Mangrove restoration is not just planting one or two mangrove species in straight lines: it’s much more complex than that. To demystify the process, Wetlands International undertook a Community-Based Ecological Mangrove Restoration (CBEMR) training, together with the Mangrove Action Project (MAP).
There were 28 participants at the class, which took place in Kibiti, Rufiji Delta, Tanzania. All too frequently, restoration projects move straight into building a mangrove nursery and planting before understanding the issues related to the project site. These projects often fail.
CBEMR supports a holistic, science-based approach that encourages practitioners to mitigate mangrove stressors and facilitate natural mangrove regeneration. This is achieved by working with the local communities to understand all social and technical challenges affecting the restoration site, including site hydrology, soil elevation relative to sea level, pressures on the mangroves and why a site is not naturally regenerating.
CBEMR avoids the costs and necessity of building a nursery and planting, as natural regeneration encourages all the species in the locality to find their appropriate sites. CBEMR is an adaptable process, allowing mangrove workers to take on all sorts of different challenges, such as very high salinity in the Saloum Delta, Senegal; grazing pressure in Rakhine State, Myanmar; or encroachment for rice farming within the Rufiji Delta.
The mangrove ecosystem in the Rufiji delta provides a bountiful living space for many iconic species, ranging from fish, migratory water birds, sea turtles nesting on beaches secured by mangrove roots, crabs and shrimp that thrive in mangrove shallows, and wildlife. However, despite the huge value of mangroves in the Rufiji delta, they are being heavily exploited and degraded. To address these challenges, the CBEMR training was organised in two phases, a five-day, more theoretical workshop (28th Jan – 2nd Feb, 2019) followed by three days of more practical training (3rd – 5th Feb) as a follow-up to the classroom workshop.
Jim Enright, Dominic Wodehouse and Jaruwan ‘Ning’ Enright from MAP were the trainers. The participants were carefully selected by Wetlands International Eastern Africa from the mangrove forest community leaders living in the delta, the government’s Tanzania Forest Service, local NGOs and community-based organisations, as well as representatives from Kenya, Mozambique and Madagascar.
This training was timely, as this year’s World Wetlands Day theme ‘wetlands and climate change’ highlighted the critical role mangroves play as carbon sinks and the protective role they play protecting communities from floods, storms and adverse climatic conditions.
Speaking during the training, the district commissioner for the Kibiti region, Mr Mr.Gulamhussein Kifu, urged participants to work together to sustainably conserve the mangroves. He called on the trainers to share alternative livelihood options with communities living in and depending on this vital resource that would encourage wise use of mangroves and raise awareness of the mangrove values.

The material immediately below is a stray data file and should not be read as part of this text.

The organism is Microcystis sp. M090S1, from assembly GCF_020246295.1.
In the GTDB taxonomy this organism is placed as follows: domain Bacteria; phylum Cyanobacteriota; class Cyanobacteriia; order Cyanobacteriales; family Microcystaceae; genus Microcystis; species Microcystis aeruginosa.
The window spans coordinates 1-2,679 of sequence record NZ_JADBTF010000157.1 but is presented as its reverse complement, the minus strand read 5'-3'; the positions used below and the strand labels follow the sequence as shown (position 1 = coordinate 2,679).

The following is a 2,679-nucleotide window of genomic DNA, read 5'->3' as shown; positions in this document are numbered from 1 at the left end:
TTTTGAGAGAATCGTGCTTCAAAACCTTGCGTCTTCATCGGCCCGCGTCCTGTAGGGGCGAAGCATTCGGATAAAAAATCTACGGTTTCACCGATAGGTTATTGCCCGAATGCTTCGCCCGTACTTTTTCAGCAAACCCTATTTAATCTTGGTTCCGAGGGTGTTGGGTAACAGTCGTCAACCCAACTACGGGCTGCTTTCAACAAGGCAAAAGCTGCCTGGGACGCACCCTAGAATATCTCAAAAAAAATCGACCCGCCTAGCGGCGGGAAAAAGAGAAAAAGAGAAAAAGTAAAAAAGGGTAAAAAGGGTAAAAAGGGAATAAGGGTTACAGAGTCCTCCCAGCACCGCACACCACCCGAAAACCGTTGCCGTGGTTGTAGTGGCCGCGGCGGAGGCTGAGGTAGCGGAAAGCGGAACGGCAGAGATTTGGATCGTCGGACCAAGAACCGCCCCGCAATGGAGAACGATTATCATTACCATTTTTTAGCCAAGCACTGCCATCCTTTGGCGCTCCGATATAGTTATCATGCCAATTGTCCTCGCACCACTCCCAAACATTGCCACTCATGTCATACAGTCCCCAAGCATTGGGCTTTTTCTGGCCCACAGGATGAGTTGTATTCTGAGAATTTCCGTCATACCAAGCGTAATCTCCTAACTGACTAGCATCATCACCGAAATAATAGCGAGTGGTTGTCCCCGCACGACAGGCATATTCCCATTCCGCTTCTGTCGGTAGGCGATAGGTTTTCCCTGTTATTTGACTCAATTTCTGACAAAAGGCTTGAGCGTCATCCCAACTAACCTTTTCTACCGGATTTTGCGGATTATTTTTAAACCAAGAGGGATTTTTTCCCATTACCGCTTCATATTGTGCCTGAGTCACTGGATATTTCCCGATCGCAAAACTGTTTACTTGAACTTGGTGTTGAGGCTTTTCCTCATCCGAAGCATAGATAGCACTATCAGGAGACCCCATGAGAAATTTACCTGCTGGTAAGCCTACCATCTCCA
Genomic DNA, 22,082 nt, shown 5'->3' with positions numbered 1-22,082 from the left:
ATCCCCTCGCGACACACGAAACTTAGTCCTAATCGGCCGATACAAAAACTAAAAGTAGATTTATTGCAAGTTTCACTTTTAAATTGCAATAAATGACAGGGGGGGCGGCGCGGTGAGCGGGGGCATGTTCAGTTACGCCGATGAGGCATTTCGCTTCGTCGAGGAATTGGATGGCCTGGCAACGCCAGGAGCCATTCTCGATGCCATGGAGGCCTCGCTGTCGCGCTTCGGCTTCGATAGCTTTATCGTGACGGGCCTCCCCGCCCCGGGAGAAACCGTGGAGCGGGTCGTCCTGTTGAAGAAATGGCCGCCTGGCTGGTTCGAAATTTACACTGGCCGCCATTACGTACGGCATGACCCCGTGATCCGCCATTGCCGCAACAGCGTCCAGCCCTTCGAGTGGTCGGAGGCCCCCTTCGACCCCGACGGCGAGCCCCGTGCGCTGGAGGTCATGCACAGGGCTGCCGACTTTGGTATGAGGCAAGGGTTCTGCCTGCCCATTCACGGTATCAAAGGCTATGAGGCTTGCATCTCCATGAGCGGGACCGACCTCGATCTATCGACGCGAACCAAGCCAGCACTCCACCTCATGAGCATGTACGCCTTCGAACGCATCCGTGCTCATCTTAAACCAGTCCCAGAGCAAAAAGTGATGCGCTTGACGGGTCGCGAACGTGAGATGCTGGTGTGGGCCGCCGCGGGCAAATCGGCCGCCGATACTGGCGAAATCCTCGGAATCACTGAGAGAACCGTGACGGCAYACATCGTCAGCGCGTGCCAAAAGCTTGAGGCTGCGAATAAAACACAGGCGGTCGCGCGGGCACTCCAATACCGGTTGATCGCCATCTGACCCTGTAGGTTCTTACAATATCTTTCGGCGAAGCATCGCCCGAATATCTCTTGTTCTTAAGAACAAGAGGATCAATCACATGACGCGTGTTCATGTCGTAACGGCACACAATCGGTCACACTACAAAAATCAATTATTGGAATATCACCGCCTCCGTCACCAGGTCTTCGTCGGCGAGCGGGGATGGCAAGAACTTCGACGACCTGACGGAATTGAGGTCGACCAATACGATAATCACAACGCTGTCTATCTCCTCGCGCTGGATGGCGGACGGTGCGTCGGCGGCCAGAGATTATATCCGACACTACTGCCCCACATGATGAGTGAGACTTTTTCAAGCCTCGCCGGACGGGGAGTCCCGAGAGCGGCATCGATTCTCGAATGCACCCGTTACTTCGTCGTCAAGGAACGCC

The training focused on two elements. First, the trainers explained the features of mangrove biology and ecology that were relevant to the CBEMR approach to mangrove rehabilitation. This helped increase participants’ ability to understand the complexities of potential sites – social as well as biophysical – and how they can rehabilitate them using the CBEMR method. This included mitigating mangrove stressors and understanding why mangroves were not regenerating, before facilitating natural regeneration and monitoring the work for 3-5 years.
Beyond the problem of clearance for rice farming in the delta, the mangroves suffer from over-harvesting of mangroves poles and timber and smothering by climbers which stress big trees and kill off juvenile plants and natural regeneration. Second, the group focused specifically on the issue of encroachment by rice farmers in the western end of the delta. Rice farming within this part of the delta was possible because the salinity of the water was so low, which also encouraged the mangroves to grow rapidly.
The combined group explored what conditions and resources the government would have to provide to stop any further encroachment, incentivise the farmers to restore the land they had cleared of mangroves, and eventually encourage the farmers to move inland to farm in more appropriate areas. Discussions included the need to offer alternative livelihood options that would reduce the mangrove clearance.
To encourage discussion of this option, MAP presented case studies from Thailand documenting community honey production in mangrove-based villages. Representatives from different countries who attended the training also shared lessons learned from their own projects, successes and challenges.
Mangrove Capital Africa is a 10-year programme whose vision is: Mangroves and their biodiversity are healthy, improving the livelihoods of millions of people and protecting them against the dangers of climate change. So far, the programme has conducted several baseline studies in the delta in order to understand the status of the delta and the different issues related to mangrove restoration.
“Through this training, we will raise awareness on when to plant and when not to plant, while at the same time highlighting the issues affecting Rufiji mangroves, as well as how they can better more effectively conserved,” said Mr. Ismail Saidi, the project manager.
The program is led by Wetlands International and funded by DOB ecology.
Photos courtesy of the CBEMR training course. See more here.
The unedited version of this article originally appeared on Wetlands International’s Africa website. Reprinted with permission.